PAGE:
The Gaiety Theatre in Dublin is currently showing a production of The Weir. Written by acclaimed playwright Conor McPherson in 1997, The Weir won the Evening Standard, Critics’ Circle and Olivier awards for Best New Play when it was first performed in London twenty years ago. It has been hailed as a “masterpiece” by the Guardian and as “beautiful and devious” by the New York Times. Essentially, McPherson has crafted a fairly well loved piece of work, and while one should never argue with the critics, or award givers, I seriously missed the memo on this one.
We are a fly on the wall of a small pub in rural Ireland. Five lost souls come together, escaping the storm that rages outside. We meet Jack, a cantankerous local mechanic; Jim, Jack’s assistant, who lives with his elderly mother; Brendan, who owns the pub and businessman Finbar Mack, accompanied by Valerie, a Dublin woman who has moved to the town of Carrick, bringing with her great intrigue (or at least she tries to).
Nothing between the lines
So here we have our motley crew. A band of ghosts, seeking shelter in one another, suspended in the storm. Due to the simplicity of the plot, this play should have been a celebration of language and story-telling. Instead, we have a gang of people on a stage, pretending to drink alcohol, taking turns to share stories from their past; urban legends, folklore; the paranormal, stories of grief and lost love. I’m a big fan of a metaphor and reading between the lines, but for me, there was nothing between the lines. Of course, not all plays need to be great epic tales, but I believe that they should at least attempt to tap into our emotions; they should prod us and make us feel something familiar. Due to careless production and lack of direction, there was never a chance for this play to get going. Instead, I spent an hour and half waiting for the tension to begin.It seemed like the performers were told to be very well behaved, keeping to time and staying in the lines. They were reciting lines on a stage, but it should have felt like we too were sitting in a pub in middle Ireland, hiding with them in the shadows.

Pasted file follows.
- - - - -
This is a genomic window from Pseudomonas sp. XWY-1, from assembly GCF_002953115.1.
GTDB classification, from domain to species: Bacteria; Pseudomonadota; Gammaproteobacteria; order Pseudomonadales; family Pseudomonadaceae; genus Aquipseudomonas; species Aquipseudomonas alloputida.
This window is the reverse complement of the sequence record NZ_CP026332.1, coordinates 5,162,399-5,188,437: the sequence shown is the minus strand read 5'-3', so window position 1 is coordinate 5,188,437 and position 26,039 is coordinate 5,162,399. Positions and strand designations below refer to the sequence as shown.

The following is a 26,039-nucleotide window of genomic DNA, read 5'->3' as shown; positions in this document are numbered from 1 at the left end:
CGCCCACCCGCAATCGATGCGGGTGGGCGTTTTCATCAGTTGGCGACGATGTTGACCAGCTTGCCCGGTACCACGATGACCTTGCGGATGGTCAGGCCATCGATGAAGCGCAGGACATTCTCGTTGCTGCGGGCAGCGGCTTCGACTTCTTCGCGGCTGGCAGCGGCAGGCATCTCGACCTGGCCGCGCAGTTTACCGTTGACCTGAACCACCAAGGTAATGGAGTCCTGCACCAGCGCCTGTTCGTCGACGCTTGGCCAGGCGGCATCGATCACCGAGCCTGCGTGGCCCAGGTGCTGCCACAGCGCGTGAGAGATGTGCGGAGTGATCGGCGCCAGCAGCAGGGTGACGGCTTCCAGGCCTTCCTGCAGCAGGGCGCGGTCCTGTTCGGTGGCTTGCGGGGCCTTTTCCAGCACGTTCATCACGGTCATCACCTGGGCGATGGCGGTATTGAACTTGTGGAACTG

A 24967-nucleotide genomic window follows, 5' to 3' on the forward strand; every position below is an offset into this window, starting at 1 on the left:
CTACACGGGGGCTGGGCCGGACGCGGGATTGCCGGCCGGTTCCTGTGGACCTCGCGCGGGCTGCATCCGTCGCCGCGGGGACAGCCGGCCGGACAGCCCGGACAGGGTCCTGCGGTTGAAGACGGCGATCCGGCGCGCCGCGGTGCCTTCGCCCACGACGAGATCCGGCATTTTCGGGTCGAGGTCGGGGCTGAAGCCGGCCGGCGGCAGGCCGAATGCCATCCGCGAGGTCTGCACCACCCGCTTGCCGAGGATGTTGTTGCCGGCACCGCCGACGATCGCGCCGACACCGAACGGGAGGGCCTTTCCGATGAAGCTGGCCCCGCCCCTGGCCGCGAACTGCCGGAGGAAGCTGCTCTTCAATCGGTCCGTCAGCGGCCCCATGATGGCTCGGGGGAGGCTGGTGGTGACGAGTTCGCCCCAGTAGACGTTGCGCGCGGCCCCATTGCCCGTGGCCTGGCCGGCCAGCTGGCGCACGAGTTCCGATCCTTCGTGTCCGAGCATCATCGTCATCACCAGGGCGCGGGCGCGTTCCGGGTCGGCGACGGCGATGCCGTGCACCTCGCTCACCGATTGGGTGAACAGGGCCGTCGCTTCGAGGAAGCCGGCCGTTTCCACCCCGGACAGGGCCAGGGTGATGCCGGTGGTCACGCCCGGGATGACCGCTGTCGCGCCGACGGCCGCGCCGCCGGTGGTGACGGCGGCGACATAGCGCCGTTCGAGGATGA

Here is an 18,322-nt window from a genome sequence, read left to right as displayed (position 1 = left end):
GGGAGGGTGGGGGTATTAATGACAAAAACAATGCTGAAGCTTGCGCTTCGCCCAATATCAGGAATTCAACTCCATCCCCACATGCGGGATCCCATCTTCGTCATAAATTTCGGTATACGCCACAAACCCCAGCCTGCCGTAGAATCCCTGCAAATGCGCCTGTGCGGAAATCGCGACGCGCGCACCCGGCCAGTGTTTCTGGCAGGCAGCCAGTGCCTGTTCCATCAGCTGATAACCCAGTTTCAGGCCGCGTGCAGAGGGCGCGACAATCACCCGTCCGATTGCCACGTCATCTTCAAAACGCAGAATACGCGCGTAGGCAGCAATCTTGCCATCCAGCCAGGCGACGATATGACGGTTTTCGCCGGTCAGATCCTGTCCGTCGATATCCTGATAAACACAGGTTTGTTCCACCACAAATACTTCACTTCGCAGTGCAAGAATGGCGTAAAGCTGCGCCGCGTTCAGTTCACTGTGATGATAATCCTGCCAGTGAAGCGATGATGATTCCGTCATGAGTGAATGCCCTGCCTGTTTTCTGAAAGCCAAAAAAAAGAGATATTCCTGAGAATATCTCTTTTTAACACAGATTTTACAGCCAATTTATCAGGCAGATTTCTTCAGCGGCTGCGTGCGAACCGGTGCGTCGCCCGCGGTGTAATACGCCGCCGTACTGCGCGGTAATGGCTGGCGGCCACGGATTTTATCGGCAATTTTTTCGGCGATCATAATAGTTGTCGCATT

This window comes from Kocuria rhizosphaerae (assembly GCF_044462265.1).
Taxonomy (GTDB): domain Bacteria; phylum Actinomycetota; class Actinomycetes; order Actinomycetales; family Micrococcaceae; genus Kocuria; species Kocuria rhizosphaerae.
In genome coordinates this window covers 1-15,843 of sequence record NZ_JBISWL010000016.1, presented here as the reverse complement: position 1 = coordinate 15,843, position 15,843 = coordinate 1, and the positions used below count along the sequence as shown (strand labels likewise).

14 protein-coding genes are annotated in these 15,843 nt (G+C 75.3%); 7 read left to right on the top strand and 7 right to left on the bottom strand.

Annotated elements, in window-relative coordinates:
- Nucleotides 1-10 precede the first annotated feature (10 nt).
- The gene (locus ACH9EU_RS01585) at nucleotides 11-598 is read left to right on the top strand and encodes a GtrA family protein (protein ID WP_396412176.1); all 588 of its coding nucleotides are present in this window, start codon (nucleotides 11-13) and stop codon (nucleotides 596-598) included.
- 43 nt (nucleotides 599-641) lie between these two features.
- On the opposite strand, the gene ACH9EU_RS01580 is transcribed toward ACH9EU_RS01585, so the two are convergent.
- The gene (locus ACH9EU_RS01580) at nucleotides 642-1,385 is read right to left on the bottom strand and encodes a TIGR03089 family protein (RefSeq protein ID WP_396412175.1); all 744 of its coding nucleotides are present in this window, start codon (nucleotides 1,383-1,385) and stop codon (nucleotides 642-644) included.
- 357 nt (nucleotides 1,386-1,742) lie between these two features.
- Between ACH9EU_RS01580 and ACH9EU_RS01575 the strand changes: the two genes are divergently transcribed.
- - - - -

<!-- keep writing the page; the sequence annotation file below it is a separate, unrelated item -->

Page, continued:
Performances from Gary Lydon and Janet Moran were quite strong, but they were working hard to revive something that was never going to start. Even when Moran tells a story about her young daughter’s untimely death, the reaction from her lonely comrades was underwhelming and it felt like she herself wasn’t that affected by the tragedy of it all either. The Weir was originally built to stir up the dregs of loneliness in us. It appears to me that the writer’s intention was to remind us that life is fleeting and that loss is one of the most profound and pervading elements of our existence. However, the whole performance, created by Decadent Theatre Company and Verdant Productions, felt empty. It trickled along, asking nothing of us; it just was. For me, if a play is about people, laid out in such a simple way, then we must see something of ourselves in it, it should envelop us. McPhearson wrote this play as a tribute to the written word, but the performance was not given the care and attention it deserved, it was nervously coughed out in front of us. We were not living the loss with these characters, we were merely lost.
For those who would like to the opportunity to disagree with me, this play will run until 4 March at the Gaiety Theatre. Tickets From €24.50 (Including booking fee and €1 restoration levy). You can find out more and book tickets here.